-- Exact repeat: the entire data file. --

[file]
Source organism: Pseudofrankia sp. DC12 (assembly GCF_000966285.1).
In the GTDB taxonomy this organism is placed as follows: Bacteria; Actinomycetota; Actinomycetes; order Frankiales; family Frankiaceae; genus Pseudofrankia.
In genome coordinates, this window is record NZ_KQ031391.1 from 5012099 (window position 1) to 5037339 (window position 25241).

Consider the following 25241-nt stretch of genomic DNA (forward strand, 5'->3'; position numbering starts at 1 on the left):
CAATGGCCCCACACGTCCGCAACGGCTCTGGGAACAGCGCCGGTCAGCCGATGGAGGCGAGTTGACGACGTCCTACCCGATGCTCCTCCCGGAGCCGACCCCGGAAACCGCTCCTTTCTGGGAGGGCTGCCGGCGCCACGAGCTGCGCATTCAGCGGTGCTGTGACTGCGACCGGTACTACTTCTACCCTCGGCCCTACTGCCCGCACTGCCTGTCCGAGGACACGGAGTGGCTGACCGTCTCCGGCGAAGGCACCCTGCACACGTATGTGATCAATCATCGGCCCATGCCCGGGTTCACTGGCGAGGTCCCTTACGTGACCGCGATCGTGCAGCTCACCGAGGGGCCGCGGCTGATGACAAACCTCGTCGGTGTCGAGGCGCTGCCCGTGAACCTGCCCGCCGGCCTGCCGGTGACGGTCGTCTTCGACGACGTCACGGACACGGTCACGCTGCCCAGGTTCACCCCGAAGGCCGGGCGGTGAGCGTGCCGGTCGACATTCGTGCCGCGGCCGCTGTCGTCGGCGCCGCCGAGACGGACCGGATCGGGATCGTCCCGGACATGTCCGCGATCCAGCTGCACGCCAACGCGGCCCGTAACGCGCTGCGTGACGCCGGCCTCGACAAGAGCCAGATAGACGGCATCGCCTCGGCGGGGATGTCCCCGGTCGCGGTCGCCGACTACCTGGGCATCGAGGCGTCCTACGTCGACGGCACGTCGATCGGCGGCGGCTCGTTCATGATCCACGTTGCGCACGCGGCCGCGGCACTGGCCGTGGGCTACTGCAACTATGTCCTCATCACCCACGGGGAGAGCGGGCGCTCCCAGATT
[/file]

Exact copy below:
Source organism: Pseudofrankia sp. DC12 (assembly GCF_000966285.1).
In the GTDB taxonomy this organism is placed as follows: Bacteria; Actinomycetota; Actinomycetes; order Frankiales; family Frankiaceae; genus Pseudofrankia.
In genome coordinates, this window is record NZ_KQ031391.1 from 5012099 (window position 1) to 5037339 (window position 25241).

Consider the following 25241-nt stretch of genomic DNA (forward strand, 5'->3'; position numbering starts at 1 on the left):
CAATGGCCCCACACGTCCGCAACGGCTCTGGGAACAGCGCCGGTCAGCCGATGGAGGCGAGTTGACGACGTCCTACCCGATGCTCCTCCCGGAGCCGACCCCGGAAACCGCTCCTTTCTGGGAGGGCTGCCGGCGCCACGAGCTGCGCATTCAGCGGTGCTGTGACTGCGACCGGTACTACTTCTACCCTCGGCCCTACTGCCCGCACTGCCTGTCCGAGGACACGGAGTGGCTGACCGTCTCCGGCGAAGGCACCCTGCACACGTATGTGATCAATCATCGGCCCATGCCCGGGTTCACTGGCGAGGTCCCTTACGTGACCGCGATCGTGCAGCTCACCGAGGGGCCGCGGCTGATGACAAACCTCGTCGGTGTCGAGGCGCTGCCCGTGAACCTGCCCGCCGGCCTGCCGGTGACGGTCGTCTTCGACGACGTCACGGACACGGTCACGCTGCCCAGGTTCACCCCGAAGGCCGGGCGGTGAGCGTGCCGGTCGACATTCGTGCCGCGGCCGCTGTCGTCGGCGCCGCCGAGACGGACCGGATCGGGATCGTCCCGGACATGTCCGCGATCCAGCTGCACGCCAACGCGGCCCGTAACGCGCTGCGTGACGCCGGCCTCGACAAGAGCCAGATAGACGGCATCGCCTCGGCGGGGATGTCCCCGGTCGCGGTCGCCGACTACCTGGGCATCGAGGCGTCCTACGTCGACGGCACGTCGATCGGCGGCGGCTCGTTCATGATCCACGTTGCGCACGCGGCCGCGGCACTGGCCGTGGGCTACTGCAACTATGTCCTCATCACCCACGGGGAGAGCGGGCGCTCCCAGATT